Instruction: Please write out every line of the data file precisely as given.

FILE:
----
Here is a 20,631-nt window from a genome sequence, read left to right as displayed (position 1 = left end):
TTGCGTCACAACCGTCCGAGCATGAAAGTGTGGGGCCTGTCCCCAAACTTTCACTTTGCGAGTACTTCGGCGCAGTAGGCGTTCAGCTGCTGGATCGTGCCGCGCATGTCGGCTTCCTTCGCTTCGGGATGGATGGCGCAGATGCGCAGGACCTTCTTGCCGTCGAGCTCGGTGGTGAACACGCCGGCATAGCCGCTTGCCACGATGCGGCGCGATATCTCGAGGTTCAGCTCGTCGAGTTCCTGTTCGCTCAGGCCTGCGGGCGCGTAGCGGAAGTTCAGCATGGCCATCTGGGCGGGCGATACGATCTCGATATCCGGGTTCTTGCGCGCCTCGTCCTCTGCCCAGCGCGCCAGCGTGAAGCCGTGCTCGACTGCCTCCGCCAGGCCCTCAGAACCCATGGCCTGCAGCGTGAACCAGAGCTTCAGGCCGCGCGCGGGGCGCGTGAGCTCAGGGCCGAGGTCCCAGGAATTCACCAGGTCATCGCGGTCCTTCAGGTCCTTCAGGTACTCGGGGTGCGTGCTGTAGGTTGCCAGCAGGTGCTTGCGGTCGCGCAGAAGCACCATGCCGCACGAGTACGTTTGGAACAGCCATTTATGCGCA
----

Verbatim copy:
Here is a 20,631-nt window from a genome sequence, read left to right as displayed (position 1 = left end):
TTGCGTCACAACCGTCCGAGCATGAAAGTGTGGGGCCTGTCCCCAAACTTTCACTTTGCGAGTACTTCGGCGCAGTAGGCGTTCAGCTGCTGGATCGTGCCGCGCATGTCGGCTTCCTTCGCTTCGGGATGGATGGCGCAGATGCGCAGGACCTTCTTGCCGTCGAGCTCGGTGGTGAACACGCCGGCATAGCCGCTTGCCACGATGCGGCGCGATATCTCGAGGTTCAGCTCGTCGAGTTCCTGTTCGCTCAGGCCTGCGGGCGCGTAGCGGAAGTTCAGCATGGCCATCTGGGCGGGCGATACGATCTCGATATCCGGGTTCTTGCGCGCCTCGTCCTCTGCCCAGCGCGCCAGCGTGAAGCCGTGCTCGACTGCCTCCGCCAGGCCCTCAGAACCCATGGCCTGCAGCGTGAACCAGAGCTTCAGGCCGCGCGCGGGGCGCGTGAGCTCAGGGCCGAGGTCCCAGGAATTCACCAGGTCATCGCGGTCCTTCAGGTCCTTCAGGTACTCGGGGTGCGTGCTGTAGGTTGCCAGCAGGTGCTTGCGGTCGCGCAGAAGCACCATGCCGCACGAGTACGTTTGGAACAGCCATTTATGCGCA